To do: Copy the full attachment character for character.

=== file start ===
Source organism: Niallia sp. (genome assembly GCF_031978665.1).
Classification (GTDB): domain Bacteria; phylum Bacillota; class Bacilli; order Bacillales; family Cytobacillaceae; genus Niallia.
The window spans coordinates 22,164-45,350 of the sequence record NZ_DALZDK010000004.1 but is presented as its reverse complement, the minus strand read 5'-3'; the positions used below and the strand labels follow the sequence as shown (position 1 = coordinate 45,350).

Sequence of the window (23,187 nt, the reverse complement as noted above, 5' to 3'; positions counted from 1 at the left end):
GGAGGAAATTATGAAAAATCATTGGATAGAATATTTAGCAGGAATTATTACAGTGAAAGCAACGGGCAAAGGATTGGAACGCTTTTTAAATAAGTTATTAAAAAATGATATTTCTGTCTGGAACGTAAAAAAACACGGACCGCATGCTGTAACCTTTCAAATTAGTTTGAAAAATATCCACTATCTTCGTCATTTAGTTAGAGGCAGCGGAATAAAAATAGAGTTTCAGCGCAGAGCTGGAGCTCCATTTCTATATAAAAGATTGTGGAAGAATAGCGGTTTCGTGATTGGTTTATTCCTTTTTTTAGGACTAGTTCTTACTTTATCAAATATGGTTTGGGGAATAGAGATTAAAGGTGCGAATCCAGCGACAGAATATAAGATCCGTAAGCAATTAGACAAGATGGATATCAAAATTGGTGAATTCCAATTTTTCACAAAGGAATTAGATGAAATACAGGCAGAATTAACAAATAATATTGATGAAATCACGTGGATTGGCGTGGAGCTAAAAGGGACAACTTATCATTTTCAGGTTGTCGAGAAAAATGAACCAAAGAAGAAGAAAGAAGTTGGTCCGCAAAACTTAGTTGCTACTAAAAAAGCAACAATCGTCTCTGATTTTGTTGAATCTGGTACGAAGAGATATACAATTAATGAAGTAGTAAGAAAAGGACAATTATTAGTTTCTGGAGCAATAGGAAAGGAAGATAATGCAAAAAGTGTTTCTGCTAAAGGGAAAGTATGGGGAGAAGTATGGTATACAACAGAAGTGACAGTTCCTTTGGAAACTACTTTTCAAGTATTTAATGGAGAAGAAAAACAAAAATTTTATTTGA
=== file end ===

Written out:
Source organism: Niallia sp. (genome assembly GCF_031978665.1).
Classification (GTDB): domain Bacteria; phylum Bacillota; class Bacilli; order Bacillales; family Cytobacillaceae; genus Niallia.
The window spans coordinates 22,164-45,350 of the sequence record NZ_DALZDK010000004.1 but is presented as its reverse complement, the minus strand read 5'-3'; the positions used below and the strand labels follow the sequence as shown (position 1 = coordinate 45,350).

Sequence of the window (23,187 nt, the reverse complement as noted above, 5' to 3'; positions counted from 1 at the left end):
GGAGGAAATTATGAAAAATCATTGGATAGAATATTTAGCAGGAATTATTACAGTGAAAGCAACGGGCAAAGGATTGGAACGCTTTTTAAATAAGTTATTAAAAAATGATATTTCTGTCTGGAACGTAAAAAAACACGGACCGCATGCTGTAACCTTTCAAATTAGTTTGAAAAATATCCACTATCTTCGTCATTTAGTTAGAGGCAGCGGAATAAAAATAGAGTTTCAGCGCAGAGCTGGAGCTCCATTTCTATATAAAAGATTGTGGAAGAATAGCGGTTTCGTGATTGGTTTATTCCTTTTTTTAGGACTAGTTCTTACTTTATCAAATATGGTTTGGGGAATAGAGATTAAAGGTGCGAATCCAGCGACAGAATATAAGATCCGTAAGCAATTAGACAAGATGGATATCAAAATTGGTGAATTCCAATTTTTCACAAAGGAATTAGATGAAATACAGGCAGAATTAACAAATAATATTGATGAAATCACGTGGATTGGCGTGGAGCTAAAAGGGACAACTTATCATTTTCAGGTTGTCGAGAAAAATGAACCAAAGAAGAAGAAAGAAGTTGGTCCGCAAAACTTAGTTGCTACTAAAAAAGCAACAATCGTCTCTGATTTTGTTGAATCTGGTACGAAGAGATATACAATTAATGAAGTAGTAAGAAAAGGACAATTATTAGTTTCTGGAGCAATAGGAAAGGAAGATAATGCAAAAAGTGTTTCTGCTAAAGGGAAAGTATGGGGAGAAGTATGGTATACAACAGAAGTGACAGTTCCTTTGGAAACTACTTTTCAAGTATTTAATGGAGAAGAAAAACAAAAATTTTATTTGA